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. Various Theories of Types are introduced, by stressing the analogy "propositionsas types" : from propositional to higher order types (and Logic). In accordance with this, proofs are described as terms of various calculi, in particular of polymorphic (second order) l calculus. A semantic explanation is then given by interpreting individual types and the collection of all types in two simple categories built out of the natural numbers (the modest sets and the universe of wsets). The first part of this paper (syntax) may be viewed as a short tutorial with a constructive understanding of the deduction theorem and some work on the expressive power of first and second order quantification. Also in the second part (semantics, .67) the presentation is meant to be elementary, even though we introduce some new facts on types as quotient sets in order to interpret "explicit polymorphism". (The experienced reader in Type Theory may directly go, at first reading, to .678). Content. Remark...
Safe Positive Induction in the Programming Logic TK
 in: Logic Programming (ed. Voronkov, A.), LNCS 592
, 1992
"... We describe an alternative schema of induction for the programming logic TK based on safe positive induction. This replaces the original schema based on the well founded part of a relation. We show how the new schema can be included into the realizability definition and how the soundness of realizab ..."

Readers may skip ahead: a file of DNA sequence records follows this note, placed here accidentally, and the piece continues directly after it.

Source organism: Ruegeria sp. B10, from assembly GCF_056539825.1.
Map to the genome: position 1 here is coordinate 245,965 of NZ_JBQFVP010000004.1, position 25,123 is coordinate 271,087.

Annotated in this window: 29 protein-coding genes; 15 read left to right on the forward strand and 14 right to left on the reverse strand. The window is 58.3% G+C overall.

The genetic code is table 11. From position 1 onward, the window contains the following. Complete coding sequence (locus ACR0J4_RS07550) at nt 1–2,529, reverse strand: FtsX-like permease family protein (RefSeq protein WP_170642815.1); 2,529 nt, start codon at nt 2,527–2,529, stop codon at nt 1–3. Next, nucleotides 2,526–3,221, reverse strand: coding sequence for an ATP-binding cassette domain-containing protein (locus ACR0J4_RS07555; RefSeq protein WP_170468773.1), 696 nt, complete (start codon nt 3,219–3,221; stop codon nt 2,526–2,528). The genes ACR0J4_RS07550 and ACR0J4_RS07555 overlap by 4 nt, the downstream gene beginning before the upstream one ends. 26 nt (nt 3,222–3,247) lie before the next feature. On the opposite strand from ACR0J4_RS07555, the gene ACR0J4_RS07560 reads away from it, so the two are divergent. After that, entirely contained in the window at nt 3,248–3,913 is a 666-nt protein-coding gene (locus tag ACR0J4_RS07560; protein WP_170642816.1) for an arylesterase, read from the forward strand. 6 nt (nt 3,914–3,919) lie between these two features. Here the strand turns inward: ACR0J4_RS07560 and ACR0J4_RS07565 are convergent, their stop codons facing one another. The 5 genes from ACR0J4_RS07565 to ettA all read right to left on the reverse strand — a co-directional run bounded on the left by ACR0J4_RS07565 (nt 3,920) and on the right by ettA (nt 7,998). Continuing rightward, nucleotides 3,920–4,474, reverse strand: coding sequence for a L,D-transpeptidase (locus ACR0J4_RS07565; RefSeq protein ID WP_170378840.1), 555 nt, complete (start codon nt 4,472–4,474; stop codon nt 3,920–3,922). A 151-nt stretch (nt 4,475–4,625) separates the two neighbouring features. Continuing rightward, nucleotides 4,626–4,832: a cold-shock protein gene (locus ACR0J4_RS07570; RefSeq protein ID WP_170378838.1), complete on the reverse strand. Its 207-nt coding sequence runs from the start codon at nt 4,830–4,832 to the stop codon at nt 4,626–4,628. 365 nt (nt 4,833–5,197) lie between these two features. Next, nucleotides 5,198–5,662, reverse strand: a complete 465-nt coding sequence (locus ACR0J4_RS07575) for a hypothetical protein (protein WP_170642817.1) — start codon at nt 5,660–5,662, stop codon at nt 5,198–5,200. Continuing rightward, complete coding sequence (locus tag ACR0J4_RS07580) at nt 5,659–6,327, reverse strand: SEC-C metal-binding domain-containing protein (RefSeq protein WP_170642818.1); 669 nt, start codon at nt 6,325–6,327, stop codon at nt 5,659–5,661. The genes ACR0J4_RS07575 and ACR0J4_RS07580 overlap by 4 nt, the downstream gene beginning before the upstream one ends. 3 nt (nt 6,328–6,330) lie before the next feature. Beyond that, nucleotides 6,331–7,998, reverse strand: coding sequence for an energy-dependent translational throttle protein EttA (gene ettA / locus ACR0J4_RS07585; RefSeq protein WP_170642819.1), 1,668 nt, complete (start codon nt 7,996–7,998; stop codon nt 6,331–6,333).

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Cited by 1 (1 self)
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We describe an alternative schema of induction for the programming logic TK based on safe positive induction. This replaces the original schema based on the well founded part of a relation. We show how the new schema can be included into the realizability definition and how the soundness of realizability can be extended to allow for the derivation of recursive programs from proofs of specifications which use the new schema. We further show how systems of mutual induction can be handled naturally with the new schema. In particular we show how useful systems of mutually recursive combinators can be derived which realize the principles of mutual induction. 2 Introduction The apparatus which a programming logic provides for inductive types is, perhaps, its most important component. This is because we rely on inductive types for the definition of many recursive types ubiquitous in programming languages: natural numbers, lists, trees, and so on. Moreover, it is from proofs which involve in...